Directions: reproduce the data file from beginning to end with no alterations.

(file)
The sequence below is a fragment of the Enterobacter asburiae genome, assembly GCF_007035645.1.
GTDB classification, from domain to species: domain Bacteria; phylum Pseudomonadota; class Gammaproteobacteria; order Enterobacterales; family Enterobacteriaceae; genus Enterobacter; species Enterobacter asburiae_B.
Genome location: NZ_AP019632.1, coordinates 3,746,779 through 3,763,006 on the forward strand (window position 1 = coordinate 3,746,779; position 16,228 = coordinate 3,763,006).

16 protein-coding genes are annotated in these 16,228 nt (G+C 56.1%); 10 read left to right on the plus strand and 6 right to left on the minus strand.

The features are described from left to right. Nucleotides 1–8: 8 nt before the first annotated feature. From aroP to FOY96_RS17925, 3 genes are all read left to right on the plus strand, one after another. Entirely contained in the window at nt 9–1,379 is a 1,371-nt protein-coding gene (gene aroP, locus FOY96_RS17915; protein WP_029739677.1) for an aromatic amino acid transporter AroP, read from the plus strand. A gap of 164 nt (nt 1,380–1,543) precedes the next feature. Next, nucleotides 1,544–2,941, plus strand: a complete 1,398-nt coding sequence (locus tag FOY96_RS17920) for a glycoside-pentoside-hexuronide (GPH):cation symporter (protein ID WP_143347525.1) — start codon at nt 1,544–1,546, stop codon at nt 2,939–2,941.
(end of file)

The sequence below is a fragment of the Enterobacter asburiae genome, assembly GCF_007035645.1.
GTDB classification, from domain to species: domain Bacteria; phylum Pseudomonadota; class Gammaproteobacteria; order Enterobacterales; family Enterobacteriaceae; genus Enterobacter; species Enterobacter asburiae_B.
Genome location: NZ_AP019632.1, coordinates 3,746,779 through 3,763,006 on the forward strand (window position 1 = coordinate 3,746,779; position 16,228 = coordinate 3,763,006).

16 protein-coding genes are annotated in these 16,228 nt (G+C 56.1%); 10 read left to right on the plus strand and 6 right to left on the minus strand.

The features are described from left to right. Nucleotides 1–8: 8 nt before the first annotated feature. From aroP to FOY96_RS17925, 3 genes are all read left to right on the plus strand, one after another. Entirely contained in the window at nt 9–1,379 is a 1,371-nt protein-coding gene (gene aroP, locus FOY96_RS17915; protein WP_029739677.1) for an aromatic amino acid transporter AroP, read from the plus strand. A gap of 164 nt (nt 1,380–1,543) precedes the next feature. Next, nucleotides 1,544–2,941, plus strand: a complete 1,398-nt coding sequence (locus tag FOY96_RS17920) for a glycoside-pentoside-hexuronide (GPH):cation symporter (protein ID WP_143347525.1) — start codon at nt 1,544–1,546, stop codon at nt 2,939–2,941.